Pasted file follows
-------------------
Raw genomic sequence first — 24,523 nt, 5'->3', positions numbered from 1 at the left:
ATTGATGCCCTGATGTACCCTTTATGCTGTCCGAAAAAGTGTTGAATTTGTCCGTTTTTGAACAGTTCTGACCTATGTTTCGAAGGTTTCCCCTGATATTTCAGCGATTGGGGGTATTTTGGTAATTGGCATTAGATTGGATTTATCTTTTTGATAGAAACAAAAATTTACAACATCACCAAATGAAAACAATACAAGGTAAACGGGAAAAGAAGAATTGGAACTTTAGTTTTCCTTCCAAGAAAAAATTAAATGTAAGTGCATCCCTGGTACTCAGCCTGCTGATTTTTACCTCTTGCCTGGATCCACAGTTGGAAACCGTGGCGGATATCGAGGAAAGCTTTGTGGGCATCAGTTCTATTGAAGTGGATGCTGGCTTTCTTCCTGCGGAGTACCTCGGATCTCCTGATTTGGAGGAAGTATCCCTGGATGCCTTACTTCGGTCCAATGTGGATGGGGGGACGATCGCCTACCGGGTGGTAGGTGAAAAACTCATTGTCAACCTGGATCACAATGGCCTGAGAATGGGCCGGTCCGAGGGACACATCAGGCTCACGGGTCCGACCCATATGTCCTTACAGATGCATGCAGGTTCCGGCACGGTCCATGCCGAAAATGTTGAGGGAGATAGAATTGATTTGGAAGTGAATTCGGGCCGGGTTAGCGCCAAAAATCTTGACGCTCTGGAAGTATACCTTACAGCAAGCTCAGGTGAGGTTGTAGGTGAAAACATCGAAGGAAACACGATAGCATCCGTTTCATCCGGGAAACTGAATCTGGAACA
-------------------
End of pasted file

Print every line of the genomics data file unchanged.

Raw genomic sequence first — 24,523 nt, 5'->3', positions numbered from 1 at the left:
ATTGATGCCCTGATGTACCCTTTATGCTGTCCGAAAAAGTGTTGAATTTGTCCGTTTTTGAACAGTTCTGACCTATGTTTCGAAGGTTTCCCCTGATATTTCAGCGATTGGGGGTATTTTGGTAATTGGCATTAGATTGGATTTATCTTTTTGATAGAAACAAAAATTTACAACATCACCAAATGAAAACAATACAAGGTAAACGGGAAAAGAAGAATTGGAACTTTAGTTTTCCTTCCAAGAAAAAATTAAATGTAAGTGCATCCCTGGTACTCAGCCTGCTGATTTTTACCTCTTGCCTGGATCCACAGTTGGAAACCGTGGCGGATATCGAGGAAAGCTTTGTGGGCATCAGTTCTATTGAAGTGGATGCTGGCTTTCTTCCTGCGGAGTACCTCGGATCTCCTGATTTGGAGGAAGTATCCCTGGATGCCTTACTTCGGTCCAATGTGGATGGGGGGACGATCGCCTACCGGGTGGTAGGTGAAAAACTCATTGTCAACCTGGATCACAATGGCCTGAGAATGGGCCGGTCCGAGGGACACATCAGGCTCACGGGTCCGACCCATATGTCCTTACAGATGCATGCAGGTTCCGGCACGGTCCATGCCGAAAATGTTGAGGGAGATAGAATTGATTTGGAAGTGAATTCGGGCCGGGTTAGCGCCAAAAATCTTGACGCTCTGGAAGTATACCTTACAGCAAGCTCAGGTGAGGTTGTAGGTGAAAACATCGAAGGAAACACGATAGCATCCGTTTCATCCGGGAAACTGAATCTGGAACA